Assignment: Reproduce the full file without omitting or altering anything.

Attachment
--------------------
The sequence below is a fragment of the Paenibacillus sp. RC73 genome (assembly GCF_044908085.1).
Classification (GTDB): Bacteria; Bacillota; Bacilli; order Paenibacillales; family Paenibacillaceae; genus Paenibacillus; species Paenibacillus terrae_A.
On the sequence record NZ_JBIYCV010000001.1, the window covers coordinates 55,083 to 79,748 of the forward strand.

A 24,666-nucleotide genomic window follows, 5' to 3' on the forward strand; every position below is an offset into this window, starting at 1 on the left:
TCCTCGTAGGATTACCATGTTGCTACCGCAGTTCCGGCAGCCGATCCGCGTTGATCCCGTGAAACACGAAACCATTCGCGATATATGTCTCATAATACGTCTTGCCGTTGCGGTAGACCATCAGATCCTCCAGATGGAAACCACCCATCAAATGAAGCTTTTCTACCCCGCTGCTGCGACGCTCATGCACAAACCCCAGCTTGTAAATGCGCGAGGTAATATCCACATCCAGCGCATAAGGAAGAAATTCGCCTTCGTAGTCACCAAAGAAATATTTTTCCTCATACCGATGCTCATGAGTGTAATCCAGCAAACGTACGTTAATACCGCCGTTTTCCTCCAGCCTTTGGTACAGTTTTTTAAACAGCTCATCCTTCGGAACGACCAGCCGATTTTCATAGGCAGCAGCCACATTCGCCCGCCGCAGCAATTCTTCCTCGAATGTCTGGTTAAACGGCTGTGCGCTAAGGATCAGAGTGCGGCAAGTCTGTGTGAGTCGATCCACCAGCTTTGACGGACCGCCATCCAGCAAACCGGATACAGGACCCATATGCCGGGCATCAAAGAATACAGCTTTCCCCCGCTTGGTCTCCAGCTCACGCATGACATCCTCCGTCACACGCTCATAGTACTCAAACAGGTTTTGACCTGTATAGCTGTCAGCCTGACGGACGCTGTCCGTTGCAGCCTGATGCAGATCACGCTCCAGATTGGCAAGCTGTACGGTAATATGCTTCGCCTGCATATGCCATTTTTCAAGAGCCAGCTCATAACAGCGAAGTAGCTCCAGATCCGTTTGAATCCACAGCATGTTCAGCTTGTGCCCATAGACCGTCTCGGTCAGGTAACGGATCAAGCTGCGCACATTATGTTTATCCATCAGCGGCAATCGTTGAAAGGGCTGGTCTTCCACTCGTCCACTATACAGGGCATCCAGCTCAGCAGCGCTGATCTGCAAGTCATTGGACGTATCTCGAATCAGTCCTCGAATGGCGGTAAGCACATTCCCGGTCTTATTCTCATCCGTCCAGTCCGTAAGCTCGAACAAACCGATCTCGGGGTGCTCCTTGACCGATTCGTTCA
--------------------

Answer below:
The sequence below is a fragment of the Paenibacillus sp. RC73 genome (assembly GCF_044908085.1).
Classification (GTDB): Bacteria; Bacillota; Bacilli; order Paenibacillales; family Paenibacillaceae; genus Paenibacillus; species Paenibacillus terrae_A.
On the sequence record NZ_JBIYCV010000001.1, the window covers coordinates 55,083 to 79,748 of the forward strand.

A 24,666-nucleotide genomic window follows, 5' to 3' on the forward strand; every position below is an offset into this window, starting at 1 on the left:
TCCTCGTAGGATTACCATGTTGCTACCGCAGTTCCGGCAGCCGATCCGCGTTGATCCCGTGAAACACGAAACCATTCGCGATATATGTCTCATAATACGTCTTGCCGTTGCGGTAGACCATCAGATCCTCCAGATGGAAACCACCCATCAAATGAAGCTTTTCTACCCCGCTGCTGCGACGCTCATGCACAAACCCCAGCTTGTAAATGCGCGAGGTAATATCCACATCCAGCGCATAAGGAAGAAATTCGCCTTCGTAGTCACCAAAGAAATATTTTTCCTCATACCGATGCTCATGAGTGTAATCCAGCAAACGTACGTTAATACCGCCGTTTTCCTCCAGCCTTTGGTACAGTTTTTTAAACAGCTCATCCTTCGGAACGACCAGCCGATTTTCATAGGCAGCAGCCACATTCGCCCGCCGCAGCAATTCTTCCTCGAATGTCTGGTTAAACGGCTGTGCGCTAAGGATCAGAGTGCGGCAAGTCTGTGTGAGTCGATCCACCAGCTTTGACGGACCGCCATCCAGCAAACCGGATACAGGACCCATATGCCGGGCATCAAAGAATACAGCTTTCCCCCGCTTGGTCTCCAGCTCACGCATGACATCCTCCGTCACACGCTCATAGTACTCAAACAGGTTTTGACCTGTATAGCTGTCAGCCTGACGGACGCTGTCCGTTGCAGCCTGATGCAGATCACGCTCCAGATTGGCAAGCTGTACGGTAATATGCTTCGCCTGCATATGCCATTTTTCAAGAGCCAGCTCATAACAGCGAAGTAGCTCCAGATCCGTTTGAATCCACAGCATGTTCAGCTTGTGCCCATAGACCGTCTCGGTCAGGTAACGGATCAAGCTGCGCACATTATGTTTATCCATCAGCGGCAATCGTTGAAAGGGCTGGTCTTCCACTCGTCCACTATACAGGGCATCCAGCTCAGCAGCGCTGATCTGCAAGTCATTGGACGTATCTCGAATCAGTCCTCGAATGGCGGTAAGCACATTCCCGGTCTTATTCTCATCCGTCCAGTCCGTAAGCTCGAACAAACCGATCTCGGGGTGCTCCTTGACCGATTCGTTCA